Stress is the one life experience we call all relate to. In small doses, it motivates us to complete challenges and is actually beneficial in molding our character and building our resilience. It helps us to survive. However, when experienced in large doses, over an extended period of time, it can be psychologically and physically debilitating. This is why there is so much interest in Stress Management! We all have our limits, so we need routines and exercises to counteract the excessive stress in our lives.
Some methods can be as simple as changing a routine habit. We can cut out the cause of the stress. Things like, being constantly ‘On’ on social media; excessive caffeine or other stimulant consumption are all ‘habits’ that (with enough courage and conviction) you can change.
On the other hand, when excessive stress is imposed on you there is a sense that your inner equilibrium has been upset. There is a mismatch between the demands being placed on you and your ability to meet those demands. Over time, a whole range of stress symptoms will present themselves. Some of these may be; excessive weight gain or loss; headaches; fatigue, poor sleeping habits; reduced tolerance… to name a few!
This article is going to list some useful strategies to address excessive stress where it may be outside of your control. In those situations you need to have the right Stress Management Exercises working for you…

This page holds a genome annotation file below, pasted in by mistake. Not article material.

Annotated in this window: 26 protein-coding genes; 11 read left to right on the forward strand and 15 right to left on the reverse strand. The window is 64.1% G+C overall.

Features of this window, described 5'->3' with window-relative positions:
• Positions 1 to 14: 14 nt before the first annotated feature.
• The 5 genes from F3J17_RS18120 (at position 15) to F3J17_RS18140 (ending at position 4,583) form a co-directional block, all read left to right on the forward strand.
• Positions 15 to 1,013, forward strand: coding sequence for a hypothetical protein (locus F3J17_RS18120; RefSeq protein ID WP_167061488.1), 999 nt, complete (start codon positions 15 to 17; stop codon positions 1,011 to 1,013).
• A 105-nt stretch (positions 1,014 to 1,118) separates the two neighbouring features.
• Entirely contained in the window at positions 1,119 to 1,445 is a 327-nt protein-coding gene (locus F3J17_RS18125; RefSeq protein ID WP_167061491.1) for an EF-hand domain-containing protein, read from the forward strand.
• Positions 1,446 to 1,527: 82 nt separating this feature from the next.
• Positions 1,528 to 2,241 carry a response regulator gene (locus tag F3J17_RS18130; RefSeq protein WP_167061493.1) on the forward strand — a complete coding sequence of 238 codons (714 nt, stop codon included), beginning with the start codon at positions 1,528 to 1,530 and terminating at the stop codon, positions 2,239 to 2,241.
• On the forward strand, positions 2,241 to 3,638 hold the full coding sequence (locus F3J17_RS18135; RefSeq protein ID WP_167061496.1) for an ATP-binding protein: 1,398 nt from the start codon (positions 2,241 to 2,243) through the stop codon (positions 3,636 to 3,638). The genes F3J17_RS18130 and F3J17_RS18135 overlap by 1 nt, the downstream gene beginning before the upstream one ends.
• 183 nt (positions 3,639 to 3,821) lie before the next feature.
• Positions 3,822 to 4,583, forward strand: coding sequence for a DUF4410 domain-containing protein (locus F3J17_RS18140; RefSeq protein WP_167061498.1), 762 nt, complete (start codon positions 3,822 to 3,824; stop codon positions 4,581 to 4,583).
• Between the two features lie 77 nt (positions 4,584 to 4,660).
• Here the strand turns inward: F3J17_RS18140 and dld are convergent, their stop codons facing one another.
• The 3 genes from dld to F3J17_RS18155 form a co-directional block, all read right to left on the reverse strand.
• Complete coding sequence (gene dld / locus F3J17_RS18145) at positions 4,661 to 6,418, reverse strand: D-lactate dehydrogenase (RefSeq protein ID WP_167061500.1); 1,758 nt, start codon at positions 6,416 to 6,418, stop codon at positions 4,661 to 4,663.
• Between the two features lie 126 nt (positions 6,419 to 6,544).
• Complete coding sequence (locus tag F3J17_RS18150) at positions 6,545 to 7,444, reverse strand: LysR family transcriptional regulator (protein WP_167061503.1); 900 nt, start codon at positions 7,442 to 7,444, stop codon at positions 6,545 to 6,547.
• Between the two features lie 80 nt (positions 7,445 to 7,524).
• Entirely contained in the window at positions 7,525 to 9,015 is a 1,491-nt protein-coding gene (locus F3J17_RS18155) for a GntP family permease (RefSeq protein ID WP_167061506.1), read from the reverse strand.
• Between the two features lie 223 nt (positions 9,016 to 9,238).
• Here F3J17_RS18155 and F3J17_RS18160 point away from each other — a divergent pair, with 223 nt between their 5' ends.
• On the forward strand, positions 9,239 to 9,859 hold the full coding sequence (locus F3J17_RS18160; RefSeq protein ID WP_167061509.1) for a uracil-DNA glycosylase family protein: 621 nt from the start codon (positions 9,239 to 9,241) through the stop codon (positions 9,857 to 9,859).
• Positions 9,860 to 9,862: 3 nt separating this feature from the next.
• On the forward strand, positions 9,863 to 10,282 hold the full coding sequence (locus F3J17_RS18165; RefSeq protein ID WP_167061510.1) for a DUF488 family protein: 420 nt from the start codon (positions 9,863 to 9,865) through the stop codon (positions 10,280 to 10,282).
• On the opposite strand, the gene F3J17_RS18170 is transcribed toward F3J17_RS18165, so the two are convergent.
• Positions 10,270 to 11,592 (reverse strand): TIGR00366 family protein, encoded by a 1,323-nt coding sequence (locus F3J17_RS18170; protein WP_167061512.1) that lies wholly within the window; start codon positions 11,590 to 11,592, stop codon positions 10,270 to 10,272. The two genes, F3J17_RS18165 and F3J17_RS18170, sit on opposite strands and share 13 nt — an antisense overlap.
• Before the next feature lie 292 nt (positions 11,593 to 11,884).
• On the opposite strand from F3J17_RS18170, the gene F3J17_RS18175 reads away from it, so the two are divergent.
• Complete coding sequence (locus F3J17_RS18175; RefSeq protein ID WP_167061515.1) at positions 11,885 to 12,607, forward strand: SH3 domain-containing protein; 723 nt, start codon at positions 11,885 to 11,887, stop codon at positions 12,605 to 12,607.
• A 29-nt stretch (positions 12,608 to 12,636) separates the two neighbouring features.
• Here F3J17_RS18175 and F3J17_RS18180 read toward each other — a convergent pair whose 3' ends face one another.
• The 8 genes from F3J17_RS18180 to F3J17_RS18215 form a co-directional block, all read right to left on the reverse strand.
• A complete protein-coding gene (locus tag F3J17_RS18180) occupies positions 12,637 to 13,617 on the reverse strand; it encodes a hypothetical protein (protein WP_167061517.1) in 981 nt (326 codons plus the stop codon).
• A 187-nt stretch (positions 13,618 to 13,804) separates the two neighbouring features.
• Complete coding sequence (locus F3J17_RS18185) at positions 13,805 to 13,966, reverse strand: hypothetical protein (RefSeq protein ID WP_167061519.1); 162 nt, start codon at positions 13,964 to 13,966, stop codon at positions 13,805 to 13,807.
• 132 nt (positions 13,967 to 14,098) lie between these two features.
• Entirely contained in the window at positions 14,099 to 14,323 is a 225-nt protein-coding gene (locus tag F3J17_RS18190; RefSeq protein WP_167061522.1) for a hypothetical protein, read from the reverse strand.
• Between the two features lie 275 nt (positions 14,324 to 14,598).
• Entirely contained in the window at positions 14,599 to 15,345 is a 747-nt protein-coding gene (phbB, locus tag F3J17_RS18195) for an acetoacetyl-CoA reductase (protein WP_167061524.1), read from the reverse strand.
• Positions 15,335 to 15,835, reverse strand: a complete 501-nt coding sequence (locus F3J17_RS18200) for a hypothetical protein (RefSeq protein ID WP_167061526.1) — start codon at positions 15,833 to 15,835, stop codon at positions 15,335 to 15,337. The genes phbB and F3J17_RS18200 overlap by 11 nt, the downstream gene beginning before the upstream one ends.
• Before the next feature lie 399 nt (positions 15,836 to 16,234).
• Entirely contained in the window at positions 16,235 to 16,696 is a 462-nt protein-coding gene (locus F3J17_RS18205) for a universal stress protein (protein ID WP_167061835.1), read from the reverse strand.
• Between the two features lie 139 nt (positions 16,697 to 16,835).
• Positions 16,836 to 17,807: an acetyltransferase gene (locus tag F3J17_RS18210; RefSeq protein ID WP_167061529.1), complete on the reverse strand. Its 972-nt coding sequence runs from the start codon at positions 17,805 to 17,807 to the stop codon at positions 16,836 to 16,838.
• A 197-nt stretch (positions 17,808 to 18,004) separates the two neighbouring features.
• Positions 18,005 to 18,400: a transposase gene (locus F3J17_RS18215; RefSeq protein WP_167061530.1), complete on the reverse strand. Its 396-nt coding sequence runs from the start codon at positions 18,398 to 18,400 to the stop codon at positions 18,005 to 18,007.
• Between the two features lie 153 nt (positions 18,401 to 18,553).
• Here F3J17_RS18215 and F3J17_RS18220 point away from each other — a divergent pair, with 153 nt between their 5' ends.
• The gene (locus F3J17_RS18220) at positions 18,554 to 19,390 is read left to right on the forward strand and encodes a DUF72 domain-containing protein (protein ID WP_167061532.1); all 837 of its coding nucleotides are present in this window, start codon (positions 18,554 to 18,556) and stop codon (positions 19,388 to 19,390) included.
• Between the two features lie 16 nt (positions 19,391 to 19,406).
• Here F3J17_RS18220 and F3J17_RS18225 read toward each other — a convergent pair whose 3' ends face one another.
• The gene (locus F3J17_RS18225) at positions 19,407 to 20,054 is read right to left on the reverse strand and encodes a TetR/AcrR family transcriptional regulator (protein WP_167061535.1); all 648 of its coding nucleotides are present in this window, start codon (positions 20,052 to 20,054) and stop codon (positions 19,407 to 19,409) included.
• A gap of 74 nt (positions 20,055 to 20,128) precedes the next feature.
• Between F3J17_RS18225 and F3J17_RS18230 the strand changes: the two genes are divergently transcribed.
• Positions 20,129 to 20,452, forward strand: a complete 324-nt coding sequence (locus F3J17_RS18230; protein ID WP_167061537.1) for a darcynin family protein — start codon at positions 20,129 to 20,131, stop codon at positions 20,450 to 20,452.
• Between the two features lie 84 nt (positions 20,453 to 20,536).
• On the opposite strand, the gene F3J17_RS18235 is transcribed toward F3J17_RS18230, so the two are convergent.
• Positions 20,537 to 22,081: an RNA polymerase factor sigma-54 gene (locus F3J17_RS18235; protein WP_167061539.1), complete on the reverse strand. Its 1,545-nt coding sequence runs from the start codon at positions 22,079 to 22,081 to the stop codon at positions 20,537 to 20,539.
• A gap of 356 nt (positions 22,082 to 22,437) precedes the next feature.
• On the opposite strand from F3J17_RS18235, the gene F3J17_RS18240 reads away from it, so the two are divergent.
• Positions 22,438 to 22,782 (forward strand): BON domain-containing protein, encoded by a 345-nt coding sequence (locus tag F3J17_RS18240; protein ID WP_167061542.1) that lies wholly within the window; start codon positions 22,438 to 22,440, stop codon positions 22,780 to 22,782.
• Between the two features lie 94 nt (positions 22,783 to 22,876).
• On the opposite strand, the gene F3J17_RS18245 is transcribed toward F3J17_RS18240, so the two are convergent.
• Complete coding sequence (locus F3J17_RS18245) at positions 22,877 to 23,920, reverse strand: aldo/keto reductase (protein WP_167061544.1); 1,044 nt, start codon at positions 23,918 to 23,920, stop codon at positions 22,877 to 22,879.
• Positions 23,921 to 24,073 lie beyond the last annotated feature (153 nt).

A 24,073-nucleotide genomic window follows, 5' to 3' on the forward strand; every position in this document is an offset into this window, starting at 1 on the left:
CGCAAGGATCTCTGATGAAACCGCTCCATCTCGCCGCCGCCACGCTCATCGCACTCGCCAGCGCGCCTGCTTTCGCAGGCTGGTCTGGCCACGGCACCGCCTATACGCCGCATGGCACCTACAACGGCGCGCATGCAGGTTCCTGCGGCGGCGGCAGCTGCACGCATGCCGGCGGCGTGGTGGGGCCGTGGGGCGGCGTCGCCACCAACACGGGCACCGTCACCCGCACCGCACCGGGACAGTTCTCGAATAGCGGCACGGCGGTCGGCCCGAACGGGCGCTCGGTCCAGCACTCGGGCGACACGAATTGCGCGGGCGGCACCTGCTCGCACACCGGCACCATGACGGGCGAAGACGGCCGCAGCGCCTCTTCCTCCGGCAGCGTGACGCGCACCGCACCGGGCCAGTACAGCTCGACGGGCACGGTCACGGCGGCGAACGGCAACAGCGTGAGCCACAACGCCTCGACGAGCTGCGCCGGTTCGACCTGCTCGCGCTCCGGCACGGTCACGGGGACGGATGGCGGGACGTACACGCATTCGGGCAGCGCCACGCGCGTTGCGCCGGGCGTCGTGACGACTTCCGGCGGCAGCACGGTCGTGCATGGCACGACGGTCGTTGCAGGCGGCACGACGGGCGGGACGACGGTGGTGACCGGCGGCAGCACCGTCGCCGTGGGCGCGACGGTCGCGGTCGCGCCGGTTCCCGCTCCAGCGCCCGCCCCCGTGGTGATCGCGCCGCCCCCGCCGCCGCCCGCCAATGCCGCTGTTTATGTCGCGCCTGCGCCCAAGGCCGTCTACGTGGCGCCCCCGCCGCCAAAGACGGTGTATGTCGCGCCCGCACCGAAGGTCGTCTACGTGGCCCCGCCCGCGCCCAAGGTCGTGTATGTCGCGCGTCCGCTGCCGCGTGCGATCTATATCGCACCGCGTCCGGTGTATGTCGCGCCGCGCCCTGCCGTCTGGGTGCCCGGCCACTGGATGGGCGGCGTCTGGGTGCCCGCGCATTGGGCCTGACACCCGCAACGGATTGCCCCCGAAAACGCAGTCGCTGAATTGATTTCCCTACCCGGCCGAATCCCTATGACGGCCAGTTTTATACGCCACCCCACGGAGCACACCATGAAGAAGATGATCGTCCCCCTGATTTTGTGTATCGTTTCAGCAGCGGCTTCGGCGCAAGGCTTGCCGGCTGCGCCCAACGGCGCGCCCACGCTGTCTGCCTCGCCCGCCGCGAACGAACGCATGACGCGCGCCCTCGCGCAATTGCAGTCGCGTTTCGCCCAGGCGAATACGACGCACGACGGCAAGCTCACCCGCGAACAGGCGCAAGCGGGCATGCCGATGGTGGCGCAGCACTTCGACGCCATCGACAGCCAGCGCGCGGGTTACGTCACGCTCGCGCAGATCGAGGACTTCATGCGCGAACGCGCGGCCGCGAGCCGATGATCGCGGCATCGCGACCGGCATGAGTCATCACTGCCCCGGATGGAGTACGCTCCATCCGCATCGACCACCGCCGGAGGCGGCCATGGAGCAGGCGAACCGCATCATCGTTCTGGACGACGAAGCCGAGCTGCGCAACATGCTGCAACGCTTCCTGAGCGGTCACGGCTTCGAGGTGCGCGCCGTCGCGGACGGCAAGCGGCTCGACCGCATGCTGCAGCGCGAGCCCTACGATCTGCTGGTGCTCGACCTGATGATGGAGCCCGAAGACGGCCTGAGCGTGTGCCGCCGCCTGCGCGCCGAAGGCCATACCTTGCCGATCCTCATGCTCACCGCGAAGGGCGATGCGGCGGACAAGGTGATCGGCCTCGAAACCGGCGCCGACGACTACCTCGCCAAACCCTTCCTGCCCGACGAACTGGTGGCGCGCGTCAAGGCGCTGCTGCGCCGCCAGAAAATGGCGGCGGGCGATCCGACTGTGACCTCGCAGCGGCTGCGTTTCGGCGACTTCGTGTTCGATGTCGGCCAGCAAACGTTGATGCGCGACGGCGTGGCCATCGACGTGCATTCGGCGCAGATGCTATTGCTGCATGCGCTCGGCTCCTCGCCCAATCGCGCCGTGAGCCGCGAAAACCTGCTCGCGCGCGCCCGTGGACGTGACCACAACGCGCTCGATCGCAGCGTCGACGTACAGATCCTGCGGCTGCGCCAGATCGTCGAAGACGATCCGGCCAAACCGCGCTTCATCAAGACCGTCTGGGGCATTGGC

1. Create Boundaries.
To be clear, these are the internal rules we set for ourselves as much as the rules we expect others to abide by. Before we decide on our external boundaries, we must first put in place healthy boundaries about what behaviors we will and won’t accept. Its part of knowing who we are, having self respect and taking care of our emotional well-being.
2. Practice Assertiveness.
This is positive assertiveness; being respectful but firm. Not assertiveness as a form of domination or bullying. Why is this an important skill? Because if frees us to express to others what is stressing us, and it allows us to ask what we need from others to alleviate the stress. In this way we are proactively changing a stressful situation sooner, rather than allowing it to continue.
3. Manage Your ‘Me’ Time.
Our work lives are becoming busier rather than easier. Demands on our time seem to be growing ever stronger, robbing us of our personal time. This is particularly the case in corporate life, where it’s often expected that work responsibilities will take precedence over personal time. Wherever we are, we should be holding ourselves accountable to making sure that we have the time to explore other more relaxing and enjoyable activities.
4. Exercise and Diet.
This is nothing new. But we all know that over time unhealthy habits can creep in to our lives. If you are already on top of this one then that’s Great. If not, then there are plenty of resources to inspire you to change. Suffice to say that consuming a healthy diet gives you the resilience to combat stress in the long term. The important point to remember here is to never underestimate the power of a healthy Diet and regular Exercise. It’s a combo that’s proven to be very effective in reducing excessive stress and even mild depression.
5. Meditative Relaxation.